There are a few secondary consequences for lending products when the borrower has been acquired upstream. First, as the underlying product gets better, you’re likely to improve the borrower’s quality overall; if the tooling Square provides you improves your marketing, lowers your costs, or frees up bandwidth, you’re likely to be a better borrower than might have been indicated by the data upfront, or a better borrower than you might have been for the same loan amount, for the exact same business, on another platform. In addition, if those improvements are real, the underlying Square product is likely stickier for you, making you less likely to leave, and marginally more likely to pay.
Second, the few companies I can think of started as something else and bolted on lending; the original, underlying products are pretty strong all by themselves, and the teams recognized a working capital need and stepped in to fill it. Genuinely not sure how to interpret this, but my current read is that many high quality lending businesses in the future, are being built today as something else (Square & Stripe built as PSPs before going into lending, Shopify being built as a merchant services company, etc).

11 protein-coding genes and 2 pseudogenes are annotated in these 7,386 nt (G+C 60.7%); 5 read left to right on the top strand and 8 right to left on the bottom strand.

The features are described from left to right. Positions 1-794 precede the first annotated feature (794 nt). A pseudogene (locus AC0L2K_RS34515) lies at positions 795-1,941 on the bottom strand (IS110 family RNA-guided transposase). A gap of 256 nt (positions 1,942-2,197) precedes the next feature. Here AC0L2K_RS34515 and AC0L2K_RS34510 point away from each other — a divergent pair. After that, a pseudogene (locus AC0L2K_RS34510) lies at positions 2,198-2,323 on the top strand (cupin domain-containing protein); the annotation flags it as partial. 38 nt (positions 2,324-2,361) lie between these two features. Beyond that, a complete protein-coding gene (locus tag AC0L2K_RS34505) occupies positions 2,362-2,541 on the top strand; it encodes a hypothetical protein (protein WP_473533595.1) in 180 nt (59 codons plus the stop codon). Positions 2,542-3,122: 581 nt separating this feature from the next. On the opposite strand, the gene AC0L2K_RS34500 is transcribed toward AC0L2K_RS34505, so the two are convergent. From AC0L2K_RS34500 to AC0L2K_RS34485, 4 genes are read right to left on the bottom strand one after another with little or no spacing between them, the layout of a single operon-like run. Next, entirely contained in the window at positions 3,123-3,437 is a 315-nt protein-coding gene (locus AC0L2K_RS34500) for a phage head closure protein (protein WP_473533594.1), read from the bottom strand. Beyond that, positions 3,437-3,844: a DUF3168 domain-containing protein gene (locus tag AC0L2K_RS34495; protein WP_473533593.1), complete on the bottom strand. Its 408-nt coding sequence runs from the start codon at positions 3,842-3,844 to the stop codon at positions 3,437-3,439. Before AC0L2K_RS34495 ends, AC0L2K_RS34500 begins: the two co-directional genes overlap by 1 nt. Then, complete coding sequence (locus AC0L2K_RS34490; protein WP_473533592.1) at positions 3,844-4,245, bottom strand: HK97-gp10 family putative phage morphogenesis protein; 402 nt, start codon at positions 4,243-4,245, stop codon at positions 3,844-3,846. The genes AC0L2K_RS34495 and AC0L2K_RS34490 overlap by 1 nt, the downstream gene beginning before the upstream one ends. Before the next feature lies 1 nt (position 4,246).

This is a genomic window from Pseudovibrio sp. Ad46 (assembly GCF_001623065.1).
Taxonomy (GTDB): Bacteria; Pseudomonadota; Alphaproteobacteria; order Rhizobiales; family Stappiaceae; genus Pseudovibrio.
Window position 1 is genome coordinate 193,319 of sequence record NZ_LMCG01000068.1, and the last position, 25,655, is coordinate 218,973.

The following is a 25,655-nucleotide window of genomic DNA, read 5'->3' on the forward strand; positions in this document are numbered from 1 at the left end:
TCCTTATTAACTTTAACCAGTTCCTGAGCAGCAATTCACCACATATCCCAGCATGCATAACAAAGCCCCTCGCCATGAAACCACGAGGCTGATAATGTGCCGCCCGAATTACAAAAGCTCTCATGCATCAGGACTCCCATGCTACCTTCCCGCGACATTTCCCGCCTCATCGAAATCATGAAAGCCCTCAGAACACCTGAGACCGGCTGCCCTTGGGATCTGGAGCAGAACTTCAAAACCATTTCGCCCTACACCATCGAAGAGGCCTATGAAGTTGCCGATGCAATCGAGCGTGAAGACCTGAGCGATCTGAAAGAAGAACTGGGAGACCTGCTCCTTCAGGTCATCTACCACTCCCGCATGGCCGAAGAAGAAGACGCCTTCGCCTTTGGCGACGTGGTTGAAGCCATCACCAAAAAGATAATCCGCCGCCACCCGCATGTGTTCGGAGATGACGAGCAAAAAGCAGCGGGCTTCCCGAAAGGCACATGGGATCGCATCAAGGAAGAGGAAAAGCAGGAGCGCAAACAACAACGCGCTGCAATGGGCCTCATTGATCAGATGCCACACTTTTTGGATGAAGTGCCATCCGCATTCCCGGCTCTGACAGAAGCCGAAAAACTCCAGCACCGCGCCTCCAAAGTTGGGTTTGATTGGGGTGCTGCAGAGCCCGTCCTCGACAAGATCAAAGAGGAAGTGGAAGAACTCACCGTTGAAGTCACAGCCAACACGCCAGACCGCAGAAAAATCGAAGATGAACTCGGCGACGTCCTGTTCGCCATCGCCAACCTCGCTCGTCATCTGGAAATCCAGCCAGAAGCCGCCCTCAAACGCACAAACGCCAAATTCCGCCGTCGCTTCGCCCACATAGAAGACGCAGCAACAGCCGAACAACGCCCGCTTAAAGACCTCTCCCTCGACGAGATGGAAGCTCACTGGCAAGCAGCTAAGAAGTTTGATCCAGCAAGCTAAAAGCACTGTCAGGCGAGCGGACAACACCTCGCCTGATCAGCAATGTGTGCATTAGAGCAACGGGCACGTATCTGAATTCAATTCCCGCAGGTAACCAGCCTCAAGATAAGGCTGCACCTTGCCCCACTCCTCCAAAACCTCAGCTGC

Lastly, when you already have a relationship with that potential borrower, you can create push based acquisition tactics. This means inviting an extremely targeted group of borrowers to apply for a loan, where all their details are already prefilled. This is in contrast with a 3rd party lender saying "send us your Square data and we'll underwrite you."
I think one reason many tech enabled lenders in the last decade have struggled is that many of them have at best 2 of the 4, and in many cases the 2 they have are not truly sustainable. Lending Club for example really only had the lower CAC advantage because they were one of the first to lend online. They used functionally the same data that Chase had access to (FICO & proof of income) and they got paid the same way Chase did. Even the lower CAC advantage wasn’t sustainable - every lender that aspires to scale today is lending online, and in many cases they’re crowding the same channels (paid Google and Facebook ads in a lot of cases).
The primary way to have a low cost of capital is to have deposits as your capital base, which removes 3rd party banks/investors and their requisite financial hurdle rates from your cost structure. Until a few months ago, this was the domain entirely of traditional banks, and no technology company or tech enabled lender had been able to compete on cost of capital. A few events over the last few months have changed this:
Thanks to Ariana Poursartip, Roberto Medri, Charles Birnbaum, Justin Overdorff, Audrey Kim, Matt Janiga, David Green, Femi Omojola, & Mengxi Lu for reading this in draft form.